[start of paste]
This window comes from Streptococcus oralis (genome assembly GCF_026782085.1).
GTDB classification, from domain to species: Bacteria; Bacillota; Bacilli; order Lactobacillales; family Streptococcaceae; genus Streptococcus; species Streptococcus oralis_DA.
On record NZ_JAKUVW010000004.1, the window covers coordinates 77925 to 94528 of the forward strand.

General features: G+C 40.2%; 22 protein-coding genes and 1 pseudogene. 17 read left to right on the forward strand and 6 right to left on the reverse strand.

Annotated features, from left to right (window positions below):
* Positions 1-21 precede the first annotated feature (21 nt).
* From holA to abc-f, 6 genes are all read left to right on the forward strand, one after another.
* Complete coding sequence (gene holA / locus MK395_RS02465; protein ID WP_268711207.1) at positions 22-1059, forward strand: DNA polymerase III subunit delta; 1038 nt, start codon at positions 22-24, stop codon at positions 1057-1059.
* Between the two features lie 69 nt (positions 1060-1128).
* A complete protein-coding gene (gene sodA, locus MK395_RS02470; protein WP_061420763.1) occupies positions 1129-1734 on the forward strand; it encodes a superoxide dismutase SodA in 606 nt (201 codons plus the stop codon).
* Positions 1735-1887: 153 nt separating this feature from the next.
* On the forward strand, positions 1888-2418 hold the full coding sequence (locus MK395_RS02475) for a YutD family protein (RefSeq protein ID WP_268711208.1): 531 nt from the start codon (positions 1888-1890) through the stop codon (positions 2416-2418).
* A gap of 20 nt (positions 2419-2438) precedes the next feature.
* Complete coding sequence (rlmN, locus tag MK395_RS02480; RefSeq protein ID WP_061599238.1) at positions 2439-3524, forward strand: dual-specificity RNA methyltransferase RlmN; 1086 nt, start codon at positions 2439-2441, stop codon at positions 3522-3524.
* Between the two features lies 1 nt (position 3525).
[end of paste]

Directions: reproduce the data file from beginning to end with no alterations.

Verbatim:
This window comes from Streptococcus oralis (genome assembly GCF_026782085.1).
GTDB classification, from domain to species: Bacteria; Bacillota; Bacilli; order Lactobacillales; family Streptococcaceae; genus Streptococcus; species Streptococcus oralis_DA.
On record NZ_JAKUVW010000004.1, the window covers coordinates 77925 to 94528 of the forward strand.

General features: G+C 40.2%; 22 protein-coding genes and 1 pseudogene. 17 read left to right on the forward strand and 6 right to left on the reverse strand.

Annotated features, from left to right (window positions below):
* Positions 1-21 precede the first annotated feature (21 nt).
* From holA to abc-f, 6 genes are all read left to right on the forward strand, one after another.
* Complete coding sequence (gene holA / locus MK395_RS02465; protein ID WP_268711207.1) at positions 22-1059, forward strand: DNA polymerase III subunit delta; 1038 nt, start codon at positions 22-24, stop codon at positions 1057-1059.
* Between the two features lie 69 nt (positions 1060-1128).
* A complete protein-coding gene (gene sodA, locus MK395_RS02470; protein WP_061420763.1) occupies positions 1129-1734 on the forward strand; it encodes a superoxide dismutase SodA in 606 nt (201 codons plus the stop codon).
* Positions 1735-1887: 153 nt separating this feature from the next.
* On the forward strand, positions 1888-2418 hold the full coding sequence (locus MK395_RS02475) for a YutD family protein (RefSeq protein ID WP_268711208.1): 531 nt from the start codon (positions 1888-1890) through the stop codon (positions 2416-2418).
* A gap of 20 nt (positions 2419-2438) precedes the next feature.
* Complete coding sequence (rlmN, locus tag MK395_RS02480; RefSeq protein ID WP_061599238.1) at positions 2439-3524, forward strand: dual-specificity RNA methyltransferase RlmN; 1086 nt, start codon at positions 2439-2441, stop codon at positions 3522-3524.
* Between the two features lies 1 nt (position 3525).